The idea of spiralizing vegetables first took off when spiralized zucchini, or “zoodles” became popular as a low-carb, gluten-free alternative to pasta. But then the spiralizers proved that they were more versatile as recipes using spiralized beets, apples, potatoes, and other fruits and vegetables started to appear.
Some spiralizers are very basic while others will make “noodles” of different withs, and some can also peel vegetables. There’s one for just about every need and every price point,... depending on whether spiralized vegetables are the occasional garnish for salads, or whether you want to use them as a main dish that requires piles and piles of zoodles to feed the whole family.
While cleaning the spiralzers and their parts in the dishwasher can be convenient, hand-washing is often recommended for cutting tools of all sorts. But no matter how you wash them, care needs to be taken when handling the spiralizer blades, since they can be razor-sharp. With all that in mind, here are the best options on the market today.
If you’re looking for a spiralizer that will serve all your needs, try this one from Paderno. It has four different blades for cutting a variety of thicknesses, from as thin as angel hair to wide ribbons. This model cuts the entire vegetable, so there’s no “core” removed from the center. The coreless cutting is great for vegetables that don’t have an undesirable core, like carrots, beets, or young zucchini, but it’s not as great for fruits with a seedy core, like apples or cucumbers that have a... soft core that might not cut well.
The blades store under the spiralizer and the entire unit folds up for storage in one compact box. This makes it a great choice for kitchens that are short on space as well.
Since this is a hand-crank unit, it takes a little bit of effort and a little practice to get the right rhythm to produce uniform noodles, but it’s not strenuous work. This unit is dishwasher safe, but also easy to clean by hand.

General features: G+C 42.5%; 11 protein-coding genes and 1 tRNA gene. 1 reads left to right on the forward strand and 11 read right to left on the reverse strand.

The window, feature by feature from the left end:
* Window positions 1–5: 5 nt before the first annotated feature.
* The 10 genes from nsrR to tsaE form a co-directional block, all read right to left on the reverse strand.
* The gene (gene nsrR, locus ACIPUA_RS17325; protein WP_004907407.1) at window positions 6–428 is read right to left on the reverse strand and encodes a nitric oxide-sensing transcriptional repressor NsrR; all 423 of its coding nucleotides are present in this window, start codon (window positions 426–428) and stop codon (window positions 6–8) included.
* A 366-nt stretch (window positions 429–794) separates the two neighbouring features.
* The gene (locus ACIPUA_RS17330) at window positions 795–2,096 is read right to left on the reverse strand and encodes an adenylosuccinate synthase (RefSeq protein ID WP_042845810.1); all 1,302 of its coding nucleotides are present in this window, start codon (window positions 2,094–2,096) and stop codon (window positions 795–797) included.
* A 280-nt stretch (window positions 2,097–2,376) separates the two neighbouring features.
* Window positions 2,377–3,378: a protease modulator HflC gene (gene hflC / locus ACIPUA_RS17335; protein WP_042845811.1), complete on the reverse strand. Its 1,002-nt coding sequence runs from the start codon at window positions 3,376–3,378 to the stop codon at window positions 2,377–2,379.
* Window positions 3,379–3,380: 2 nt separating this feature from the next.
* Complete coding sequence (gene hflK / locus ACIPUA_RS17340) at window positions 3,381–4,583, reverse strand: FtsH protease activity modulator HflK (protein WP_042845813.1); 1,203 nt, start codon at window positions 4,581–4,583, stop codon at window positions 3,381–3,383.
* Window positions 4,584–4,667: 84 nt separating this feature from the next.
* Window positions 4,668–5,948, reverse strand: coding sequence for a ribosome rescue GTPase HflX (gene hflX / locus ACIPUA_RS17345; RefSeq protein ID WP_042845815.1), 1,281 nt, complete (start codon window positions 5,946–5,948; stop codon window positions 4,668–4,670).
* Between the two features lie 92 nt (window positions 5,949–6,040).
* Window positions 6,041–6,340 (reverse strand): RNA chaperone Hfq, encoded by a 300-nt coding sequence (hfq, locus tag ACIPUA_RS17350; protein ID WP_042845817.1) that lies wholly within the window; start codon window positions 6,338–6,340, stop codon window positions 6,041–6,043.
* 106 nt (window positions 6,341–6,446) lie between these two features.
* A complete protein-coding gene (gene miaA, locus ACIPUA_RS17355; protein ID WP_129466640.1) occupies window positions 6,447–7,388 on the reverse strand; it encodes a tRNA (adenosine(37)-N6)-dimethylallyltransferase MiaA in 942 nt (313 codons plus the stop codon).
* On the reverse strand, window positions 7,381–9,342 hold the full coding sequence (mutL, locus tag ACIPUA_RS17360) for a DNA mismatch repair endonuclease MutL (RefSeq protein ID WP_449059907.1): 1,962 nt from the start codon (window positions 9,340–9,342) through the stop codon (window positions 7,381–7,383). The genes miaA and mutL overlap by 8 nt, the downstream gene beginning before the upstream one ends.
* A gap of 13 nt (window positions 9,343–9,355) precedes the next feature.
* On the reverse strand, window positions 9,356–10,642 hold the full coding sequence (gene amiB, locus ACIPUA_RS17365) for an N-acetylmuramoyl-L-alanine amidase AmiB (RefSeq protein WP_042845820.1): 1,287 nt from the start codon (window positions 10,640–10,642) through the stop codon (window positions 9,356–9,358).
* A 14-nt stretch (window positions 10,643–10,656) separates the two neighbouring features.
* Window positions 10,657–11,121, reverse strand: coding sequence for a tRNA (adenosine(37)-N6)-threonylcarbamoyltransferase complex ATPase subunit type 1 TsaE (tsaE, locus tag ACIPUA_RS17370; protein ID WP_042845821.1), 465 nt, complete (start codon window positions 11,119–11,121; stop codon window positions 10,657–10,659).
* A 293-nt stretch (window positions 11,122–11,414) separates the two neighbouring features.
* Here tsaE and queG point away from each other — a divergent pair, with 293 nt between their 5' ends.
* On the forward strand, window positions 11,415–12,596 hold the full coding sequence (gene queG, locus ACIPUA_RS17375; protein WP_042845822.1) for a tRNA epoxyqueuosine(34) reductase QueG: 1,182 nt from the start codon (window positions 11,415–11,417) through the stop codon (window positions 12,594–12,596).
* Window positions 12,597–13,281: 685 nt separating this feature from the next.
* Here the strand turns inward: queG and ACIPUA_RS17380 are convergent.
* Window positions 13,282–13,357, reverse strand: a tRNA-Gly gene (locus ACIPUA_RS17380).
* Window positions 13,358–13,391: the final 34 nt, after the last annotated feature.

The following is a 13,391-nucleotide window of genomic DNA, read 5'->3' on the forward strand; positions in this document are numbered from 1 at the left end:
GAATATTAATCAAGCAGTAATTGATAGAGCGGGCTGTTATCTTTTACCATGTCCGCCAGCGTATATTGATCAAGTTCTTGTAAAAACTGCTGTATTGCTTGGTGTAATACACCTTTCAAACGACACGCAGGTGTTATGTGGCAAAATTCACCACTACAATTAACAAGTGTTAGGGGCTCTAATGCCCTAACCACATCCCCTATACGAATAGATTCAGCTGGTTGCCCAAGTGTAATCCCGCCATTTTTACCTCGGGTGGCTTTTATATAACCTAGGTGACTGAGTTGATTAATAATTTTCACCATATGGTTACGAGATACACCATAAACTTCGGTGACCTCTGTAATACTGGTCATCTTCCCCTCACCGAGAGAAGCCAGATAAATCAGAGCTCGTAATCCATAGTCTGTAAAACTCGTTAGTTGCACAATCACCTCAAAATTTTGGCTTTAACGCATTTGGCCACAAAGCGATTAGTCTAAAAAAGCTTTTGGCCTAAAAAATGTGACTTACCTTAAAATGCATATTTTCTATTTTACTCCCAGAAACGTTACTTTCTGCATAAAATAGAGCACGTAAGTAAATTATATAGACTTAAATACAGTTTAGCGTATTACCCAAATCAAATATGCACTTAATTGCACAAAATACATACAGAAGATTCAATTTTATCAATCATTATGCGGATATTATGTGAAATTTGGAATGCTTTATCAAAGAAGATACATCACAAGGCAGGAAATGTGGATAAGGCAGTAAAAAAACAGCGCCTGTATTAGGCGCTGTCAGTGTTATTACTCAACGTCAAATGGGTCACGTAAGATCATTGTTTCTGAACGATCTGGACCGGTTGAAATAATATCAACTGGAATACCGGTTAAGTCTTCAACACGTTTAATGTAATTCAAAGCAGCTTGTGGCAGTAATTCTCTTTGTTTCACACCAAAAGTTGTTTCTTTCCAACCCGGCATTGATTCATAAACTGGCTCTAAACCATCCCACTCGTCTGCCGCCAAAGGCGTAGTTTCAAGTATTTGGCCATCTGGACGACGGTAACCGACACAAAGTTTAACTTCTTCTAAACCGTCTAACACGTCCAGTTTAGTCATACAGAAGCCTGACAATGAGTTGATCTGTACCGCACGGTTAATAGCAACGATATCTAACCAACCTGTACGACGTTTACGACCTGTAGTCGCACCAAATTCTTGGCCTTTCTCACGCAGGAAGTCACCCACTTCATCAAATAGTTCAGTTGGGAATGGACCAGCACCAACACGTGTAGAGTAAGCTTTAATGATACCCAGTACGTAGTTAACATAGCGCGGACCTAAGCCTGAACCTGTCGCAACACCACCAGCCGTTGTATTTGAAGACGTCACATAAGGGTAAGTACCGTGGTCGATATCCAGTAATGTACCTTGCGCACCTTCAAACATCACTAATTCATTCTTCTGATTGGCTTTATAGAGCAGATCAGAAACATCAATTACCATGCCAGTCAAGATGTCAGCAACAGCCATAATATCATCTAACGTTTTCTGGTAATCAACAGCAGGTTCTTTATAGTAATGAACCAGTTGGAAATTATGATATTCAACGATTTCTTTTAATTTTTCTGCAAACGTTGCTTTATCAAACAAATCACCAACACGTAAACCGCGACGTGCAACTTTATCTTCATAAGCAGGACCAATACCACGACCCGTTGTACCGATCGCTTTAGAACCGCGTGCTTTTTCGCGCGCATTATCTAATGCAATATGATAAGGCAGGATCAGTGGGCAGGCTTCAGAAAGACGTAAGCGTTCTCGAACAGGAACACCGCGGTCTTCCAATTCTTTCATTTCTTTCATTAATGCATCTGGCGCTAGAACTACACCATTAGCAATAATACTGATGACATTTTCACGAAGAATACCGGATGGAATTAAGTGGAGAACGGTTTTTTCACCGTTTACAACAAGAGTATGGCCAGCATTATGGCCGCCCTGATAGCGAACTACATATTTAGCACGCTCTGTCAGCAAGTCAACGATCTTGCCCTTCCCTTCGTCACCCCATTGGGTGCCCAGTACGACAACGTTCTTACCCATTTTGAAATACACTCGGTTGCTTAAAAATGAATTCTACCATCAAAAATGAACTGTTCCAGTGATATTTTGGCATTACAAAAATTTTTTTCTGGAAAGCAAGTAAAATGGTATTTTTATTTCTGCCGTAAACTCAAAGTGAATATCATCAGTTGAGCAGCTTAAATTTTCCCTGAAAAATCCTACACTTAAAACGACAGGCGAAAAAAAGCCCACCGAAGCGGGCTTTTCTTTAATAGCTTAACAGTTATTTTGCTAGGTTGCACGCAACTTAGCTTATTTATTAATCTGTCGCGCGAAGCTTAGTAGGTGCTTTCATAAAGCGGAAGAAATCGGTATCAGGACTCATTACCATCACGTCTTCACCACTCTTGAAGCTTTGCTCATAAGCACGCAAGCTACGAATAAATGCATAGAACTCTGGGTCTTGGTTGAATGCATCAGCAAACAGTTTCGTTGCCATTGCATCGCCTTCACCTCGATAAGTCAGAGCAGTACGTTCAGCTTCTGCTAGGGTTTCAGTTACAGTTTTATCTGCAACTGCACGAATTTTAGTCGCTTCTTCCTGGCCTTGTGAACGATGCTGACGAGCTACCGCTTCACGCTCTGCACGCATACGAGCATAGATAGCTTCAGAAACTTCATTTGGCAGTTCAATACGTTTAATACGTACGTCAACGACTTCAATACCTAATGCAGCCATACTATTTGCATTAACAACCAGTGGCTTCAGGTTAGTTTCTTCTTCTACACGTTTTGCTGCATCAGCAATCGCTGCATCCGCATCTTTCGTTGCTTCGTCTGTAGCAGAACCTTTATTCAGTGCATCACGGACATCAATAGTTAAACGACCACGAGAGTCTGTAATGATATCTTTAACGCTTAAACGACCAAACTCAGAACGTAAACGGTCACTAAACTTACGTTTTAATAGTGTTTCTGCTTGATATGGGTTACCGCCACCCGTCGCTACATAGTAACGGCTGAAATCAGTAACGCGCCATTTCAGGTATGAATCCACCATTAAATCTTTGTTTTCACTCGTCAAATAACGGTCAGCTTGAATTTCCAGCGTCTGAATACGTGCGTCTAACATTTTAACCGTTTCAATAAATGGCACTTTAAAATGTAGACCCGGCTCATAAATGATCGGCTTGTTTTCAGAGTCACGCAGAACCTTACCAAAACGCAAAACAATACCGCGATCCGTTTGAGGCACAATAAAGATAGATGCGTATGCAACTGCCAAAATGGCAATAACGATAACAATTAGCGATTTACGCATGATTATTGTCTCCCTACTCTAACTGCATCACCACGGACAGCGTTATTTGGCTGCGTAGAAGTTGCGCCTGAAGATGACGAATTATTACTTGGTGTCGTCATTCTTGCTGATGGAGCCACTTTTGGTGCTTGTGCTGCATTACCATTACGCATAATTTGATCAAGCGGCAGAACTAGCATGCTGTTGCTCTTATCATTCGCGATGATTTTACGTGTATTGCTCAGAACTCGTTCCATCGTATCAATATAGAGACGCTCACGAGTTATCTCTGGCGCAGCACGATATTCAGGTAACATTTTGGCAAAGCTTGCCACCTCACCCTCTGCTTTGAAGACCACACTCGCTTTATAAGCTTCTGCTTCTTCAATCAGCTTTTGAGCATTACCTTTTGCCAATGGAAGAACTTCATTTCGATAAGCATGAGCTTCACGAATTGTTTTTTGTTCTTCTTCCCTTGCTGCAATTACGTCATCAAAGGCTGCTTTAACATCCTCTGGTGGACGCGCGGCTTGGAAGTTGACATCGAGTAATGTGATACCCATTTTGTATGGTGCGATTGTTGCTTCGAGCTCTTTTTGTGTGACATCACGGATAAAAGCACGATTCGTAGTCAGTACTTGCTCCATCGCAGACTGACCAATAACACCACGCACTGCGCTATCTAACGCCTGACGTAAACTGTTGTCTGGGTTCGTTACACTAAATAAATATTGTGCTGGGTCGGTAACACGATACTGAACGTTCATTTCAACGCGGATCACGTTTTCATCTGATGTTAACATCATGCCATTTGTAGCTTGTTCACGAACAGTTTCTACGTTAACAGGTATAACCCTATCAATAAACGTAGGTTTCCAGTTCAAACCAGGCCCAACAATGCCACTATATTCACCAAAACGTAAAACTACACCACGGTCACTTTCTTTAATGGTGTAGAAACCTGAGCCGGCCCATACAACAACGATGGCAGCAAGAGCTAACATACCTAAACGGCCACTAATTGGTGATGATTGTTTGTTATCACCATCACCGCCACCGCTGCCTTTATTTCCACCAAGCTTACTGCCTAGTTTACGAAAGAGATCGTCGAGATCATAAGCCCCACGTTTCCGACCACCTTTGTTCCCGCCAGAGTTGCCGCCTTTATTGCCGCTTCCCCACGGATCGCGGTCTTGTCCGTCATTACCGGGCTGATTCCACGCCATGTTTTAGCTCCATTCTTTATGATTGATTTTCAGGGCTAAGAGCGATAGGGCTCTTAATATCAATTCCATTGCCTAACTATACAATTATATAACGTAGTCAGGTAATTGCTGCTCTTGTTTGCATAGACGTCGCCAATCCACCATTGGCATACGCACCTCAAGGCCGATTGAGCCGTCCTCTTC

If you want to spend a bit less, this spiralizer from OXO is a great choice. It includes blades for small and larger “noodles” as well as a blade for wide ribbons. When cutting, a small “core” of the fruit or vegetable is left uncut, which is great when it’s desirable to discard the core. If that center is usable, you can still cut it with a knife or set it aside for another recipe.
The blades store in a separate case which attaches to the spiralizer for storage. The blades are different bright... colors, for ease in telling them apart, and let’s face it, it’s just more fun than an all-white gadget. For stable cutting, this has one large suction cup on the bottom that attaches firmly to smooth countertops.
This unit is dishwasher safe, but also easy to clean by hand, using a small brush to clean the blades.
While this spiralizer might look a little odd, it has three different sections for small and large noodles as well as ribbon-style cutting all in one unit. There is also a pusher to keep fingers away from the blades, and it comes with a y-shaped vegetable peeler, as well.
Rather than cutting the face of the fruits and vegetables, this spiralizer works like a giant pencil sharpener, leaving behind a pointed nub of vegetable when you can no longer push and turn it into the device.
This is dishwasher... safe, but also includes a small brush for easy hand-washing.